Getting back to my meeting this morning, every customer served at this business was handled by one technician and was onsite for at least and hour.  What a fantastic opportunity for the technician to build “community” and encourage the satisfied customer to share their great experience with the various Social Media platforms or review sites.  This non-interruptive form of suggestion will surely produced for the business long-term.  Even if the customer chooses not to participate in the online discussion about the business, a seed has been planted and they will likely be more receptive in the future.  It most certainly will lead to greater positive client participation in an industry that has a customer base that historically only reports negative comments and reviews.


Comments and reviews are here to stay – the key is to educate your team to work together and to take advantage of the opportunity to build a robust online community.

Online Reputation Management Challenges

As business owners and management become more aware of the company’s online reputation they will likely encounter some “colorful” reviews and comments.  The rise of social media and review sites has given everybody the opportunity to become an editor and have a significant impact the reputation of the business.  In the past, to reach a community wide audience it would require getting the story on the evening news or in the local paper.  Now the playing field looks very different.


An example of the editor mentality taken to the extreme is the release of the latest round of IPads from Apple.  There were numerous reports and stories across the Internet in advance of the release of the IPad mini that attempted to predict all of the particulars about the soon to be released device.  Expectations were set by people competing for readers and not the company releasing the product.  Immediately after the press conference release of the IPad mini, critics and attendees were ready to share with the world their take on the new product.  Some initial comments were negative because they felt the price was too high, however the majority of all mentions were positive.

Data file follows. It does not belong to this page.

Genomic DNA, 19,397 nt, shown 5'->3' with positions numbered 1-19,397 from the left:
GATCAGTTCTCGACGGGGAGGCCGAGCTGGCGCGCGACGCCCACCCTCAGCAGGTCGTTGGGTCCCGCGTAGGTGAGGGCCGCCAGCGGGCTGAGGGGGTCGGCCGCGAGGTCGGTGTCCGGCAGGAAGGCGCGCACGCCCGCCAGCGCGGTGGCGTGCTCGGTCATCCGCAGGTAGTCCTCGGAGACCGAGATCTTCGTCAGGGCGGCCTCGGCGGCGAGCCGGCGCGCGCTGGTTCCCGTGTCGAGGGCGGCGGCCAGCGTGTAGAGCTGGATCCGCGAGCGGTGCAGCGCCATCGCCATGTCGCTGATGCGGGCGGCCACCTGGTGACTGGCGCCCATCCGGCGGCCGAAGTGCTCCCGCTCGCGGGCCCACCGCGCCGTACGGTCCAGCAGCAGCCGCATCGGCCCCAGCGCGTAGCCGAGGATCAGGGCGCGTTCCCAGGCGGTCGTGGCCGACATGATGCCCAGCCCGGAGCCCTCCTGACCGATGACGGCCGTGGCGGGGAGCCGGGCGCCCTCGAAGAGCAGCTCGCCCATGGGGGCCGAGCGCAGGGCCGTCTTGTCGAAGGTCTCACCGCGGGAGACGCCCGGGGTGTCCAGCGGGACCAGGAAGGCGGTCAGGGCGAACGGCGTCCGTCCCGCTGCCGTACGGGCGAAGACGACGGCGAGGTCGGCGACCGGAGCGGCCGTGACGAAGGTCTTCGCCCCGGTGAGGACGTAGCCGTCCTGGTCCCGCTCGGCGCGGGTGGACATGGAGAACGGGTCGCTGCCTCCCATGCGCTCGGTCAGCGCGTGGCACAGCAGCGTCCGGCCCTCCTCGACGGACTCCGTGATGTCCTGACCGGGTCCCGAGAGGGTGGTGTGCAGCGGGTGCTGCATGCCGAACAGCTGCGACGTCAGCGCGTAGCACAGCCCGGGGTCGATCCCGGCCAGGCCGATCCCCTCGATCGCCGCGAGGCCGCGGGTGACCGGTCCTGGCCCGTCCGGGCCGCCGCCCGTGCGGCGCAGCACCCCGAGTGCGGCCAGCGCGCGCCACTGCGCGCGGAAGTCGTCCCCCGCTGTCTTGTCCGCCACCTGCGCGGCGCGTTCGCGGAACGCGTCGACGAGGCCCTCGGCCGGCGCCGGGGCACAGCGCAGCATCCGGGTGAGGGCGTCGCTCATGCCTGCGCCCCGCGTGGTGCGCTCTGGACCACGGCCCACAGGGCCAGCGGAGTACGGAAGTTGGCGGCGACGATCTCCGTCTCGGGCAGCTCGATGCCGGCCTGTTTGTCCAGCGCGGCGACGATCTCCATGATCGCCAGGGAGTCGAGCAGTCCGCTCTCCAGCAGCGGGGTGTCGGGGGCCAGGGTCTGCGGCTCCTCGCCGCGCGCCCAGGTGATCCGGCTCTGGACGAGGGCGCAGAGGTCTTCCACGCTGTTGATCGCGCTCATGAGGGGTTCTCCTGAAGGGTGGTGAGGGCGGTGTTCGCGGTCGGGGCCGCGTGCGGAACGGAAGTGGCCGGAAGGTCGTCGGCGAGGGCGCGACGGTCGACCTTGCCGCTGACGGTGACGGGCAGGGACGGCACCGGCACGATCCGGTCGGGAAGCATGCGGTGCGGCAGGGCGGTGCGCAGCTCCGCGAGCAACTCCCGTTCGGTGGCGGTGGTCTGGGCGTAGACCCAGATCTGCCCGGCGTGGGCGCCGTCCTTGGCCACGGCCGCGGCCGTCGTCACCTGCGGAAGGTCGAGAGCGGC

As in this scenario, reviews and comments are often done in real-time.  For a company like Apple, the shear volume of comments, blog posts and article balances out the impact of the outlier reviews.  For a small local service provider such as a plumber or roofer, the number potential reviewers is very small.  Without a large number of comments and reviews, each review can be much more impactful on the reputation of the business.


It is important for every company to have a consistent approach to responding to any online comment or review.  All companies should strive to create a vibrant online community and encourage online interaction.  Encouraging reviews and comment by your satisfied customers works best when done naturally.  Incorporating social media links on invoices can be an excellent way to encourage happy customers to share their experience online.  If your employee has done a good job, then this is an excellent time to capitalize.  Another example is to follow up several days or a week later with a thank you email that requests that the customer share their experience at the provided link.


When a business encounters a negative review, it is best to communicate with the unhappy customer offline.  Some situations are easy to rectify, however some are not and you do not want draw undue attention to bad reviews.  Nothing works better for diminishing the bad experience of a select few than overwhelming positive experience of a majority of your customers.  Much like aforementioned example with Apple.